When I went, what leapt out at me was the intellectual dishonesty of the place; it mimics a museum, but it isn’t, and it pretends to understand evolution when it doesn’t. I walked through it with a little alarm bell in my head going “wrong, wrong, wrong, wrong, wrong” nonstop.
Ideas Man picks up on another aspect of the “museum”: it’s a temple to fear. Everywhere you go, it portrays violence and bloody conflict, not just as the legacy of our past, but something to prepare for right now. I pointed out the raving paranoia of Ken Ham earlier, and honestly, the museum is the product of a mind convinced that it is persecuted, that there shall be redemption in blood, and that mass murder really is justifiable if God says so.
The whole flood exhibit is particularly appalling. Look at the loving detail in this diorama; those are the sinners suffering and dying in God’s global punishment. There was a very cold video being shown there, portraying children playing innocently in a small village when the awful wave of the coming deluge rises on the horizon…and all are killed. It’s very weird that on the one hand, they portray secular life as depravity and drugs and sex and crime, but on the other, their god is an unholy monster who slaughters children — and that’s OK!
What the “museum” actually is is an effective exhibit of intellectual terrorism — you will accept its worldview, or you will die horribly. And if you already accept that view, you can smugly wallow in the certainty that all those elitist jerks who think they’re smarter than you will suffer.
Let’s ask ourselves, once again, what the museum actually does. If it in fact does something very well and if the thing that it does it does as a function of its central narrative, we ought to assume that that is its primary ideological function. It is from this perspective that we’ll understand the Museum as a work of art, an ideological work of art, art for the sake of ideology or, perhaps, better, ideology for the sake of ideology.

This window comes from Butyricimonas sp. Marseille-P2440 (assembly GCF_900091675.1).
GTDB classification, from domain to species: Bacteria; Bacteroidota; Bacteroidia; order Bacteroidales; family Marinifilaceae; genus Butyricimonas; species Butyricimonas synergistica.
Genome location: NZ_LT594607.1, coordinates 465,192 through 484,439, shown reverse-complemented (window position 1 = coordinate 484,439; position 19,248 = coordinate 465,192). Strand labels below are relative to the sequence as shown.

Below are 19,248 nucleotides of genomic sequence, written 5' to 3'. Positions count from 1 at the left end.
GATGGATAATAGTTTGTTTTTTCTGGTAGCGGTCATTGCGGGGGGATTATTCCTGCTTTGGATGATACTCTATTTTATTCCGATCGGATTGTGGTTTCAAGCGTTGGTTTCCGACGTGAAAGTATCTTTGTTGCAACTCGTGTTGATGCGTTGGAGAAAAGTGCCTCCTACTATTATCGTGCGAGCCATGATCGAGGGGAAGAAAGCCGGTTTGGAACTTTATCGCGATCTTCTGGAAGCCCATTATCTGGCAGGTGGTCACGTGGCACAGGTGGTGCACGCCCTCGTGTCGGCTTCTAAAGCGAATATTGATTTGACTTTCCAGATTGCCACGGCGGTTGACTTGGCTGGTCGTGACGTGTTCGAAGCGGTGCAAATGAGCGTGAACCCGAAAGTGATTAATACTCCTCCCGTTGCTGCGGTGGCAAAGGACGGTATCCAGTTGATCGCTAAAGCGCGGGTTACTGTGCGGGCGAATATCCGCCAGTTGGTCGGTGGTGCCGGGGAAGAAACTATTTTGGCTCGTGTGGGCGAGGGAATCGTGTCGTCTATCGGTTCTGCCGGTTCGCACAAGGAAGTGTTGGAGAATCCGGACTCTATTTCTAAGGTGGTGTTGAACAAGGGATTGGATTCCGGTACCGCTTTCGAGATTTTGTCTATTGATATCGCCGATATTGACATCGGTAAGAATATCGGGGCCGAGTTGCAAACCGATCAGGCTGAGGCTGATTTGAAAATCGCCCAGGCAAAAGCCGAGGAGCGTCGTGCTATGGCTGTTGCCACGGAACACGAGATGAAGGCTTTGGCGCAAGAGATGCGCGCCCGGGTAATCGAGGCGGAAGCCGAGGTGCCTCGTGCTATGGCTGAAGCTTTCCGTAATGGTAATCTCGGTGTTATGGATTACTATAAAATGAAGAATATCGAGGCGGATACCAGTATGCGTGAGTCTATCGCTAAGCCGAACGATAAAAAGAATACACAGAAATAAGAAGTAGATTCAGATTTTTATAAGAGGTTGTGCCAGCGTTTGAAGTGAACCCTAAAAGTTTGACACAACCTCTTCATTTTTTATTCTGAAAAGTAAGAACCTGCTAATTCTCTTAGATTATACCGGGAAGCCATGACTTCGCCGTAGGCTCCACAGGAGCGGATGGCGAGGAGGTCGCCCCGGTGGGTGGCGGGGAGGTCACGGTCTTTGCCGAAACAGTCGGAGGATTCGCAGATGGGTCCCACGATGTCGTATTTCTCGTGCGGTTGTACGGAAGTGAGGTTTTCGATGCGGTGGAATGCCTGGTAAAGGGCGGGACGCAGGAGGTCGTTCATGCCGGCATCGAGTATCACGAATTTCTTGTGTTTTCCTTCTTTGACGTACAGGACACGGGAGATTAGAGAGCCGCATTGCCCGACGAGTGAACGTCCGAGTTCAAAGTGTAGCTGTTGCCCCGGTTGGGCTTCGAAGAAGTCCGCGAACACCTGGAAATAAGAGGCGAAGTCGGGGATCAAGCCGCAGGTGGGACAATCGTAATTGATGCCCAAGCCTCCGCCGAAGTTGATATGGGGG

What exactly did the museum do?
It scared. It scared us because it’s scary. And it’s scary because it’s supposed to be scary.
So why is it supposed to be scary? How does its fear function?
Let’s see if we can hear anything from the horse’s mouth:
One of the things that Ken Hamm told us when he was was giving his presentation was along the following lines: “you know, a lot of people ask me why we have such a realistic scene of Adam sacrificing an animal right when you walk into the Corruption room, but actually that’s one of my favorite exhibits because it shows the importance of sacrifice. It shows that we need to sacrifice to live after the Fall.”
Did you notice the weird shift that happened there?
Sacrifice is an important theme in Christianity, right? Well, of course. After the Fall, we are all mortal and our morality means suffering. Our suffering means loss. Loss means economy and sacrifice. On the traditional account, Christ “pays the infinite debt for us.” In other words on the traditional account, self-sacrifice is the redemption of suffering.
That’s not exactly how it works in the Creation Museum’s logic: there, sacrifice is demanded because the world is a bloody place. We don’t see Adam suffering: we see Adam sacrificing. Christ’s death isn’t taken to redeem the suffering of Adam, it’s a grotesque mimicry of the sacrifice we saw him doing. Suffering is passive. Sacrifice is active.
It’s a violent world. The message of the “museum” is to revel in that violence, because it is God’s will. And you can help!